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Disability Insurers Prepare for 'Long COVID' Return-to-Work Effort

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What You Need to Know

  • Professionals call the condition post-acute sequelae of COVID-19,
  • Roughly 10% of COVID-19 survivors may suffer from PASC.
  • The return-to-work team at The Standard expects to help many employees find ways to work around PASC symptoms.

COVID-19 kills some people. It gives many other people — including people with good jobs and good insurance — pain, fatigue and brain fog.

Charles Glassman, a doctor and associate medical director at The Standard, and Dan Jolivet, a workplace possibilities practice consultant at The Standard, talked about helping COVID-19 survivors return to work, during an online conference session organized by the Disability Management Employer Coalition (DMEC).

Glassman and Jolivet gave a presentation on their current thinking about “post-acute sequelae of COVID-19″ (PASC), which is the condition commonly known as “long COVID.”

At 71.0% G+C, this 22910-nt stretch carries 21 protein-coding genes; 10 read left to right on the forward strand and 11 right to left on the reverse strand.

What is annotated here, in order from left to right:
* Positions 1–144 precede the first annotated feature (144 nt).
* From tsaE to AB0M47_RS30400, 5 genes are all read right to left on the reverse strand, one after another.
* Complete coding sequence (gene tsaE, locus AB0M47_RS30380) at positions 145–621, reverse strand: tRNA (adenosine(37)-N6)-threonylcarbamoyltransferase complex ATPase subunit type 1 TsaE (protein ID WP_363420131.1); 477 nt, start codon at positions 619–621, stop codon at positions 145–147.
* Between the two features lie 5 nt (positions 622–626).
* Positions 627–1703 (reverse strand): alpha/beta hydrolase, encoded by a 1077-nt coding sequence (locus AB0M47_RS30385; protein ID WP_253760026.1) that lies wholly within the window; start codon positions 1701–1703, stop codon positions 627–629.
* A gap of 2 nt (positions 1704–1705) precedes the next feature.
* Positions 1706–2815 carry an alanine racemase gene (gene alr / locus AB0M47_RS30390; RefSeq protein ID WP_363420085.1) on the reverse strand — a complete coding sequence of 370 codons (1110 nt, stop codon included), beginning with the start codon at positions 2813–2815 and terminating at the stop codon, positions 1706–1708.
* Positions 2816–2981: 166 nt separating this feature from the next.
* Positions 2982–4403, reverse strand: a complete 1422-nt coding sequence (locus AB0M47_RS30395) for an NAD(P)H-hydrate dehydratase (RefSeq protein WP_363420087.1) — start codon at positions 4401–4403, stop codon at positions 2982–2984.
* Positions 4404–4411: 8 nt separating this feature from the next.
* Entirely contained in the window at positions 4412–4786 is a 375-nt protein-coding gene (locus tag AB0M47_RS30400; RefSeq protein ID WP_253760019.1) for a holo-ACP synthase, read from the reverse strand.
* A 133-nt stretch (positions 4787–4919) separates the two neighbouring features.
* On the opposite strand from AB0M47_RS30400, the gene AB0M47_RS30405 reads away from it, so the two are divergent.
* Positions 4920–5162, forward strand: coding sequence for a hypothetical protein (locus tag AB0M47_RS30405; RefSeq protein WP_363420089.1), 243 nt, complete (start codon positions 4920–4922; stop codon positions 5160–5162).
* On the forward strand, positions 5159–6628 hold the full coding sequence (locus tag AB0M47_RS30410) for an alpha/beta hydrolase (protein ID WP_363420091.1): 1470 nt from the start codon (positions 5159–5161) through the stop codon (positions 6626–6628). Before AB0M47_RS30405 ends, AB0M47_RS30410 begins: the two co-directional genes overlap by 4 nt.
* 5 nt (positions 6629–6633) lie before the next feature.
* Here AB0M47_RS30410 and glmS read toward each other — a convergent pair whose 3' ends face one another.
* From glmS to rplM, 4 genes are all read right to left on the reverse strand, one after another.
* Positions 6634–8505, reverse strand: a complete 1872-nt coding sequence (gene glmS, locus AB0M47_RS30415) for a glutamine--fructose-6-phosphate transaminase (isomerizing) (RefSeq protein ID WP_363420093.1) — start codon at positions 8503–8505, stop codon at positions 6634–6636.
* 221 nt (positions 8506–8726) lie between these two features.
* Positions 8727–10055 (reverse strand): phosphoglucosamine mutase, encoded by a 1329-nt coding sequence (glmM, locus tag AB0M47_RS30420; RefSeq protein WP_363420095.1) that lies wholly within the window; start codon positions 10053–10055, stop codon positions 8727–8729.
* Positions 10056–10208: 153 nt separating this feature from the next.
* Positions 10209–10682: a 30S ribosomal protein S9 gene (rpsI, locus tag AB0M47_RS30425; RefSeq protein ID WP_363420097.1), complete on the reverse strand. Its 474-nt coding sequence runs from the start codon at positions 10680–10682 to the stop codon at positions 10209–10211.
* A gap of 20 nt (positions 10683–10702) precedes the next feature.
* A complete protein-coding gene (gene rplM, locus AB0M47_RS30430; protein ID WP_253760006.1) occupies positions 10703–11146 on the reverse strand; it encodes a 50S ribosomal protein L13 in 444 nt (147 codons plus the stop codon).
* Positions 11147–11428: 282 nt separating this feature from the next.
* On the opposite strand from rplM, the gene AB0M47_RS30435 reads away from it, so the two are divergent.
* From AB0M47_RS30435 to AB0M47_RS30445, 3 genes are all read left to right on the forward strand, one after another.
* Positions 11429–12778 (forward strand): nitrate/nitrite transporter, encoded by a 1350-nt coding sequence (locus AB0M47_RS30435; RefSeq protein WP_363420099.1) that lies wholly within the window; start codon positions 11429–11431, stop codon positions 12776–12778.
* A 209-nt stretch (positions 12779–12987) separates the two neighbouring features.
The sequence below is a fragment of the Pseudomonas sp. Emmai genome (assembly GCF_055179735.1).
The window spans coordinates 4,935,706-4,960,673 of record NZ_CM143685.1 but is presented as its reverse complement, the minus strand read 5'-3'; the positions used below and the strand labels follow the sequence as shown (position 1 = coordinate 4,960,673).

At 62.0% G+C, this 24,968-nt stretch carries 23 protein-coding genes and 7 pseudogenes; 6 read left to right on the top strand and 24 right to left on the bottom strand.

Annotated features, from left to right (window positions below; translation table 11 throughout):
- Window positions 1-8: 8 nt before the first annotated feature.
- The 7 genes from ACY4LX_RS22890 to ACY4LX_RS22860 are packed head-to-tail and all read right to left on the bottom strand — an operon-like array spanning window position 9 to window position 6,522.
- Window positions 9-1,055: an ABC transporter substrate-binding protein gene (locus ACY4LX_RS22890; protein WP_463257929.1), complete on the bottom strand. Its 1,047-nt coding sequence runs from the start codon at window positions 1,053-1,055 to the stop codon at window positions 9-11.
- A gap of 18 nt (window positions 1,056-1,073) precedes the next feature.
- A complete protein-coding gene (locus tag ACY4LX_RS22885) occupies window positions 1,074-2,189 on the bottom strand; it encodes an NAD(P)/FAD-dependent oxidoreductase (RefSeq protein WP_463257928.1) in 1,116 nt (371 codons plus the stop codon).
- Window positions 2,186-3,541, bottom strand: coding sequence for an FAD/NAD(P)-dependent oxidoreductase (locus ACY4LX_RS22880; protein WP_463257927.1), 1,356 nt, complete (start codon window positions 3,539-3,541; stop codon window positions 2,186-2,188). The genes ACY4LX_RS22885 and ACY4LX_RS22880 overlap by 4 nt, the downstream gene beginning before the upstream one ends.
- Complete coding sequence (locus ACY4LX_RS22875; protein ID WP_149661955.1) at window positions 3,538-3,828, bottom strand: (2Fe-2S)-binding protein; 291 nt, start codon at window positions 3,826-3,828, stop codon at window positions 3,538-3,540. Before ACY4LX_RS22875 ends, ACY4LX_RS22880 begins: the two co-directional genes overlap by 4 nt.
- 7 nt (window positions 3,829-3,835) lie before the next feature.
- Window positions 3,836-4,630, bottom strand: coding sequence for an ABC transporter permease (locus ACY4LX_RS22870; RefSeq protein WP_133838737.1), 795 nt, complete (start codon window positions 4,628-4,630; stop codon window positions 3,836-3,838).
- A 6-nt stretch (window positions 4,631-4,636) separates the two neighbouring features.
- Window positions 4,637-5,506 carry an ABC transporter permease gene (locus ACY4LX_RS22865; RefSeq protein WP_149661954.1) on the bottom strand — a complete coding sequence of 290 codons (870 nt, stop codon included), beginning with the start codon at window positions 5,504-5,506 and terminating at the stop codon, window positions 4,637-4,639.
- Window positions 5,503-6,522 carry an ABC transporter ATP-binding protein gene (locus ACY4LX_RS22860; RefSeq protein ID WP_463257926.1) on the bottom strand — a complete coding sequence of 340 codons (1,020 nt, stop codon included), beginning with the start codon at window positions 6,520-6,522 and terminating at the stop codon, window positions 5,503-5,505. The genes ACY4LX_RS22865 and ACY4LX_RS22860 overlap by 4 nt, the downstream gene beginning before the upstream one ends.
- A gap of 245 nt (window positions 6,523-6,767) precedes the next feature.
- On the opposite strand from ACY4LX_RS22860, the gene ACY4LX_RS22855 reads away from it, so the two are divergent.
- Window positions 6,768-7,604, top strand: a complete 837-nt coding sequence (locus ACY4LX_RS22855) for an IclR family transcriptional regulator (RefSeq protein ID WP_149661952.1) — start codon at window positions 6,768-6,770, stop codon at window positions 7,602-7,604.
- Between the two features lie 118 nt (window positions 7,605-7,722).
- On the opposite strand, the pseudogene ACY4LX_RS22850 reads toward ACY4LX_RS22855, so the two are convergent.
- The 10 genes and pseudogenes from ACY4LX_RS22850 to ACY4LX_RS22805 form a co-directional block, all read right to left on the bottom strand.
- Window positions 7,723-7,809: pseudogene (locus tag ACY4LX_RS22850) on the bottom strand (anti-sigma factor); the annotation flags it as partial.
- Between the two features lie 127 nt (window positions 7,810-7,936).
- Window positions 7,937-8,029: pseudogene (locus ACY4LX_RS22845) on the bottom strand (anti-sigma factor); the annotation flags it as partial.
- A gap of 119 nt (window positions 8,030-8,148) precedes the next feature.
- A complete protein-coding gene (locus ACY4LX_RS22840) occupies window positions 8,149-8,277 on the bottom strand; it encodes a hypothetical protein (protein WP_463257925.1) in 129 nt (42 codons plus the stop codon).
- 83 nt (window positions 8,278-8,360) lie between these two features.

The aches, weariness and confusion associated with PASC may affect more than 10% of the people who recover from COVID-19, Glassman and Jolivet told DMEC attendees, according to a copy of their presentation slidedeck provided to ThinkAdvisor.

PASC is more likely to affect older, lower-income people with serious pre-existing conditions and severe cases of COVID-19, but it can also affect younger people who suffer from relatively mild cases of COVID-19.

Eventually, Glassman and Jolivet predicted, PASC could affect 3.1 million people, or about 2% of the workforce.

In July, the U.S. Department of Health and Human Services and the U.S. Department of Justice put out a document suggesting that PASC can be a disability under the Americans with Disabilities Act, the law that requires employers to provide reasonable accommodations for employees with disabilities.

“Employers with PASC are likely to become one of the largest groups of workers requiring accommodations,” Glassman and Jolivet said. ”The subjective nature of the complaints and variability of symptoms may pose treatment challenges. … Case management will require customized, hands-on approaches.”

Employers, disability insurers and return-to-work advisors also may have to offer similar kinds of help to employees with other chronic conditions that have developed or gotten worse during the COVID-19 pandemic, the speakers warned.

(Image: Adobe Stock)


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